One in five incidents involve the linguistic scapegoating of Asian Americans, including Indians, wrongly blaming them for Covid, espionage or economic insecurity, according to a new report from Stop AAPI hate, a coalition that fight against anti-Asian and Pacific Islander hatred.
Coinciding with the U.S. midterm elections, the report, “The Blame Game: How Political Rhetoric Inflames Anti-Asian Scapegoating,” also found that “one in 10 tweets in 2020 by politicians about Native Americans Asian language included racist or stigmatizing language”.
Even as deaths and illnesses from Covid-19 decline, the number of reported hate incident cases has doubled to more than 11,000 since 2020, including 2,250 in which Asian Americans have been scapegoated. of the pandemic, according to the report.
A nationwide survey conducted by the AAPI in March estimated that at least three million AAPIs experienced hate incidents between March 2021 and March 2022.
“We found 95 incidents (4% of all scapegoating incidents) where Asians or Asian Americans are blamed on national security grounds, alleging members of the community are spies on behalf of the Party Chinese communist.
Second, we identified 15 incidents (1% of all scapegoating incidents) where Asian Americans are blamed for being economic threats that deprive “real” Americans of jobs,” the report notes.
The report further states that “racial scapegoating, the act of unfairly blaming communities of color for societal problems, is a political strategy that has been used throughout our country’s history, often at a heightened level around elections by candidates seeking to irritate voters”.
A third of the Senate, 33 members, and the entire House of Representatives, 435 members, will participate in the November 8 midterm elections.
“As we head into the midterm elections, Stop AAPI Hate is deeply concerned about the racial scapegoating of Asian Americans,” said Stop AAPI Hate Co-Founder and Executive Director of AAPI Equity. Alliance Manjusha Kulkarni.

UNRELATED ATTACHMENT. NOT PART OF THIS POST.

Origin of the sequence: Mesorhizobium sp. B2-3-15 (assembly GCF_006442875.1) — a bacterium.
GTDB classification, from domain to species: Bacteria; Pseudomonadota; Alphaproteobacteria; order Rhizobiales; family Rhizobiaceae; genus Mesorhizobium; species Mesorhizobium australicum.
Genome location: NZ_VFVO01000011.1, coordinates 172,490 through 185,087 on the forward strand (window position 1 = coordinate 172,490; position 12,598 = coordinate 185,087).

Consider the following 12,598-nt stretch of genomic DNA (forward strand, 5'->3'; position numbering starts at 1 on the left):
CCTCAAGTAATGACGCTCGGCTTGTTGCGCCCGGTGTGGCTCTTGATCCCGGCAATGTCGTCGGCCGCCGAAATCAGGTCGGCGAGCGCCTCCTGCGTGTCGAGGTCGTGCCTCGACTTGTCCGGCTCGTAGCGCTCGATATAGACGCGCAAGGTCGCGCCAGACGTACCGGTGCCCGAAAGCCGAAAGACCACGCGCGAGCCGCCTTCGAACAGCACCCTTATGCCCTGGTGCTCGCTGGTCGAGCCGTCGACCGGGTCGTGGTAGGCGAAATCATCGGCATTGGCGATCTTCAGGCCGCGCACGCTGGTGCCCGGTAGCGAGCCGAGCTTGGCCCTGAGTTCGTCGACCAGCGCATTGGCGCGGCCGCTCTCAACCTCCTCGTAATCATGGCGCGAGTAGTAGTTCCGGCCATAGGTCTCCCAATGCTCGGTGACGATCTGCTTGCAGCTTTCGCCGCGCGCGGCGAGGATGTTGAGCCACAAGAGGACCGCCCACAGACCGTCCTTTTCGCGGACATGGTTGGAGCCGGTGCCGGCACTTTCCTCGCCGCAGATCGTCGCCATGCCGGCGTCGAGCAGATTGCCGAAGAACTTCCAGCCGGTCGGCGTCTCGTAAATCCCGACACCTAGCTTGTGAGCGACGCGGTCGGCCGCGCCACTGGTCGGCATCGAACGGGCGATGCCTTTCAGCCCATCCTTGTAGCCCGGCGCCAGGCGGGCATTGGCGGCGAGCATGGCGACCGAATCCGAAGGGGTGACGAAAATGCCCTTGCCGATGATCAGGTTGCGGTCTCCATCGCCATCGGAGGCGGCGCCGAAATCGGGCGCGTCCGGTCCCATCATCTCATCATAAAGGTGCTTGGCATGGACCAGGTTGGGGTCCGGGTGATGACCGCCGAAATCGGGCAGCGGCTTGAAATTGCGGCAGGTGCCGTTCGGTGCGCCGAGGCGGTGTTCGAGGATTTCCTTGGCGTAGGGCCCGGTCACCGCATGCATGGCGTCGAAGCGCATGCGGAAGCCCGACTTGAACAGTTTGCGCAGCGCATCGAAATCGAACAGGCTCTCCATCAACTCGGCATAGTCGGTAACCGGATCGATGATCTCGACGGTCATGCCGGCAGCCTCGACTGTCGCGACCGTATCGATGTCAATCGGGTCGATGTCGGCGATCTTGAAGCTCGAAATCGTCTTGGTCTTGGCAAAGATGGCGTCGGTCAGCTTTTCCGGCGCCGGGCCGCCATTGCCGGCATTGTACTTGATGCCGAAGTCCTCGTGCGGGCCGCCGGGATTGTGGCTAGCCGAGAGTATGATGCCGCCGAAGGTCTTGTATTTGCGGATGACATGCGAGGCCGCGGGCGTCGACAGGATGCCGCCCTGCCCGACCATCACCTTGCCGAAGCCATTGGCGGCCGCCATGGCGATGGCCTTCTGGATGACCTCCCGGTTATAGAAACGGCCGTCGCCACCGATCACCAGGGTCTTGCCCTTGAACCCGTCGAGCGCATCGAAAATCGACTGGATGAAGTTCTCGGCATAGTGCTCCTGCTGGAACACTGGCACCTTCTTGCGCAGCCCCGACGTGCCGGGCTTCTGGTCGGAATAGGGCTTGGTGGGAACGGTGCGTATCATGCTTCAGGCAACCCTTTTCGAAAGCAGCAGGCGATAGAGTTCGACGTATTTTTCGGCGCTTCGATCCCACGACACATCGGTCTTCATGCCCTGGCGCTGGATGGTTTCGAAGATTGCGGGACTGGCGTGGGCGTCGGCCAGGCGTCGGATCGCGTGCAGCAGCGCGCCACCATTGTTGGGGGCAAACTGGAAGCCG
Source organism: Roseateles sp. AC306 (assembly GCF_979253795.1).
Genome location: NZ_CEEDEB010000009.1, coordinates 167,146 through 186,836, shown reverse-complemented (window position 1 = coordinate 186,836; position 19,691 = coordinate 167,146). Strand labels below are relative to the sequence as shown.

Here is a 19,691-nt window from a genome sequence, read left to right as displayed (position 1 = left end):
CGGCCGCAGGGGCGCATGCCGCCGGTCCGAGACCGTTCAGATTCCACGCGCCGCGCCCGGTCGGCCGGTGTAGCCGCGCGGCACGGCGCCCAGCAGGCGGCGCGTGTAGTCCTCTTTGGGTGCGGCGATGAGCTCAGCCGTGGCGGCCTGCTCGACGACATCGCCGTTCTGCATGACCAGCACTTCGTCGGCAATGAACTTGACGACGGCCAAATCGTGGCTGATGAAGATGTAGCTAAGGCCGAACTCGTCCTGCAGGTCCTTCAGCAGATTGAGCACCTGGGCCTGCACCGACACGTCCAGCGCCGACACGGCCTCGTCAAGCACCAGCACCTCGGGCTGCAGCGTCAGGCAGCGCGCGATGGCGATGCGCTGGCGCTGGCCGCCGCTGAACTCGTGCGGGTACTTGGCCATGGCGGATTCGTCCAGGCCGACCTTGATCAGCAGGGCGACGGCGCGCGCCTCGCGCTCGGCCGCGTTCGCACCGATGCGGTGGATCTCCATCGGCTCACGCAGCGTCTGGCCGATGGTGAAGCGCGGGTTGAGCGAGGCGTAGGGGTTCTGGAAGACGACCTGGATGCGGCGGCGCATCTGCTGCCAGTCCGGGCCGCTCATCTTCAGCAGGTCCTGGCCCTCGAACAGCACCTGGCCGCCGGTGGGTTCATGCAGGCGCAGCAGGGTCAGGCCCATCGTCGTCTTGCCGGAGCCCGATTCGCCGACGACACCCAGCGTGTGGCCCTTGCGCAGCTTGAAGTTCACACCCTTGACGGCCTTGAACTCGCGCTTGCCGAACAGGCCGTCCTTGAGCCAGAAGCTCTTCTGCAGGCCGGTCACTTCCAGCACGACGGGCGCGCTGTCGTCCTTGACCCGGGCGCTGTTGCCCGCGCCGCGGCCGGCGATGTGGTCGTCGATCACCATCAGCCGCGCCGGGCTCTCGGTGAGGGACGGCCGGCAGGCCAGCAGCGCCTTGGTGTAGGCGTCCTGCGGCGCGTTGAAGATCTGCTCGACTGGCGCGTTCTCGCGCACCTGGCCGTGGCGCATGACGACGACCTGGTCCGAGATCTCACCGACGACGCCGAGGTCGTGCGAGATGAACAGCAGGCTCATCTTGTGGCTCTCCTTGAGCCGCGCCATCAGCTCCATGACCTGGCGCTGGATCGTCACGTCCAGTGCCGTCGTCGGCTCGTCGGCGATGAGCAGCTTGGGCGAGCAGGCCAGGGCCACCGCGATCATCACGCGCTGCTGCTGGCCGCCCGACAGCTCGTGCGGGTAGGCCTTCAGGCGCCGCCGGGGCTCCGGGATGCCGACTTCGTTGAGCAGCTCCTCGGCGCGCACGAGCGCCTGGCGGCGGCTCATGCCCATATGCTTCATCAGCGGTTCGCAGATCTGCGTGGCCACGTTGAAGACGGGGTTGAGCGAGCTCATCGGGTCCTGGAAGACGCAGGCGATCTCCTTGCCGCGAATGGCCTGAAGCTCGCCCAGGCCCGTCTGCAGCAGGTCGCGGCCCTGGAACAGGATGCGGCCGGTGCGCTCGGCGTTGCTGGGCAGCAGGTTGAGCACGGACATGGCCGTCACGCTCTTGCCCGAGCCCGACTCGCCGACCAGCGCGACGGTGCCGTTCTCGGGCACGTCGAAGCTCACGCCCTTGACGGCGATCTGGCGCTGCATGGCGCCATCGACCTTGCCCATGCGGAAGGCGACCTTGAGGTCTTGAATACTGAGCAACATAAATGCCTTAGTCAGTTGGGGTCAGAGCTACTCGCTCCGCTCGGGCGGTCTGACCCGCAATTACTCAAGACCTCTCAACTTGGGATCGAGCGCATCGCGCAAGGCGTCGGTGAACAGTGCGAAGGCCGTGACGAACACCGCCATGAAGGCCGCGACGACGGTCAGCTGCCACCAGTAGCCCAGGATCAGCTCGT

“People of color should be able to approach elections without fear of being targeted, as candidates rely on fear and blame to annoy their base,” Kulkarni said.
American Indians make up more than 1% of the country’s population and have one of the highest per capita incomes among ethnic groups.
While the community is concentrated in major regions like New York, New Jersey, California and Texas, their votes could prove decisive in the event of close races in the states of Florida, Atlanta and Pennsylvania.
AAPI, or Asian American and Pacific Islander communities, consist of approximately 50 distinct ethnic groups with ties to Indian, Chinese, Japanese, Filipino, Vietnamese, Korean, Hawaiian, and other Asian and Pacific Islanders.
Stop AAPI Hate tracks and responds to incidents of hate, violence, harassment, discrimination, avoidance, and bullying of children against Asian Americans and Pacific Islanders in the United States.
(The story was posted via a syndicated feed with an edited title.)